top of page







I think a lot about emptiness. While making the fish vessels I had this recurring memory of fishing with my grandfather in California, and having to gut the fish. We were sitting on the edge of a rock sunbathing as he handed me dead fish he had cut open. I remember it struck me how easily their entrails fell from the open cavity, as if the fish were made to be containers. And the violence of this: how empty they felt, while ready to cook and eat.
                                                                                        – Elizabeth Jaeger, April 2019
Mister Fahrenheit is very pleased to announce Gutted, a solo project by New York-based artist Elizabeth Jaeger. Using the gallery as her stage, Jaeger explores narratives of time, space, and consciousness through an installation of new sculpture from her Fish series, presented for the first time in the United States.
For more than a decade, Elizabeth Jaeger has mined notions of corporeality, perception, and reality through an economy of material and form. Initially trained on representations of the female body, Jaeger’s focus has shifted in recent years to a broader range of subjects – 
anamorphic vases, empty pieces of furniture, life-size greyhound dogs, dead birds, and suspended glass fish – each familiar yet, much like her truncated torsos and elongated nudes, subtly elusive and unsettling. Frequently displayed within or atop larger sculptural “frames” or supports, Jaeger’s forms function as vessels; they are objects in their own right, but also placeholders for the ideas of those objects as activated by the viewer’s own perceptions and physical presence. 
Taking this notion of vessel as her point of departure, Jaeger formalizes her own language of opposites in Gutted through a grouping of new hand-blown glass and steel Fish sculptures. Inspired by Roman fish vases from the 2nd century BC, this series, which Jaeger began in 2017, is based on ancient lachrymatories, small spindle-shaped vessels that were said to hold tears of mourners. Once filled, these “tear-catchers” would be capped with a cork and symbolically represent a mourner’s readiness to move forward with their life once the liquid had evaporated. In studying two specific fish vases housed respectively at the British Museum and Metropolitan Museum of Art, Jaeger found that, despite their differences in scales, shapes, and origins of discovery, the vessels appeared to have been blown from the same mold. Referencing this shared mold as her prototype, the artist developed ceramic negatives from which she began an intensive molding and glassblowing process, remnants of which she reveals at Mister Fahrenheit through archeological-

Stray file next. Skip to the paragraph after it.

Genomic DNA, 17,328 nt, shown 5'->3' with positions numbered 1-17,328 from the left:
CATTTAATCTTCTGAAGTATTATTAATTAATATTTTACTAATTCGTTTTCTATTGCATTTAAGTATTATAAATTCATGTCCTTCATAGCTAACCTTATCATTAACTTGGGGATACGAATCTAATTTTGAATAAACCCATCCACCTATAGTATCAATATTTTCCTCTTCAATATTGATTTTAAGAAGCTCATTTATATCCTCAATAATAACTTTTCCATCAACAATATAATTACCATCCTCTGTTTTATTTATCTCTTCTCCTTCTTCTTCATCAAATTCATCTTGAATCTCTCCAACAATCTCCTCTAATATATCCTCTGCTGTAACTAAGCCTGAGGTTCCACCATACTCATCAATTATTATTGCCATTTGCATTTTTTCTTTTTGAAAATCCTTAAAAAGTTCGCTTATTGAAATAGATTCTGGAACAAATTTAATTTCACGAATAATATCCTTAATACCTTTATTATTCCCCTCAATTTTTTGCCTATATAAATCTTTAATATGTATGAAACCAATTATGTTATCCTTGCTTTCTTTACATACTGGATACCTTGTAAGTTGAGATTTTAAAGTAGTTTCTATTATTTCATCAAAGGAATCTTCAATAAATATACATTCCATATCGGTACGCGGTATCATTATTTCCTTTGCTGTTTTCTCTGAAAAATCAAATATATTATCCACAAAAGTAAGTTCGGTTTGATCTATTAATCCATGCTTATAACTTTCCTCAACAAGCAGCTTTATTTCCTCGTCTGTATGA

like displays of broken fish molds. Positioned along gallery shelving and hidden within fixtures, these ceramic fragments become the backdrop to themes of emptiness, stillness, and metamorphosis that Gutted explores.
Quietly stationed along the floor and walls of the gallery, three hand-blackened steel structures present a series of glistening glass fish, each suspended in mid-air by its tail with a thick sculpted hook, or delicately fastened, skewer-like, along a spiny rod. Elegant, ethereal, and seemingly alive in their gradations of opalescent and white glass, which subtly shift in response to the space’s natural light and mimic the coloration of aging fish, Jaeger’s creatures are disturbing in their fragility and rigid constraint. Loosely modeled after traditional fish drying racks, the sculptures’ metal supports also relate to the human body in their size and positioning; as viewers navigate the gallery space, they are confronted with startling, and at times frightening, eye-level views into the fish’s hollowed-out cavities and open mouths, each of which reveals a sharp set of copper teeth. In this way, Jaeger’s Fish sculptures become functionless vessels, broken open like the fish who opens its mouth in death. At the same time, they operate as receptacles for transformation, reconfiguring a once fast, slippery, and free-moving life form into static, hollow, and brittle remains. Frozen in time, Gutted invites viewers into Jaeger’s suspended reality, which hovers somewhere between death and life, stillness and movement, fragility and strength.
Born in San Francisco, CA in 1988, Elizabeth Jaeger currently lives and works in New York, NY. The artist’s recent solo exhibitions include “before making profound statements use a pencil with a good eraser” and Pommel at Jack Hanley Gallery, New York (2020, 2017) and Brine at Klemm's, Berlin, Germany (2017). Jaeger’s work has also been exhibited in a number of notable group shows worldwide such as Mirror Cells at the Whitney Museum of American Art, New York (2016); Greater New York at MoMA PS1, New York (2015); In Practice: Fantasy Can Invent Nothing New at SculptureCenter, New York (2016); Zombies: Pay Attention! at Aspen Art Museum, CO (2018); and, most recently, Clay Pop at Deitch, New York (2021). Following Jaeger’s project at Mister Fahrenheit, the artist will present solo exhibitions at Jack Hanley Gallery, New York (opening October 21, 2021), Night Gallery, Los Angeles (opening November 2021), and Klemm’s, Berlin (opening 2022).
Together with Sam Cate-Gumpert, Elizabeth Jaeger is the co-founder of Peradam, a publishing house specializing in artists’ books.

Established in the West Village of New York in 2019,  Mister Fahrenheit is an independent project space for contemporary artists and curators. The program is devoted to realizing cross-disciplinary projects and collaborations outside of traditional gallery and institutional contexts. For more information, please visit or email

bottom of page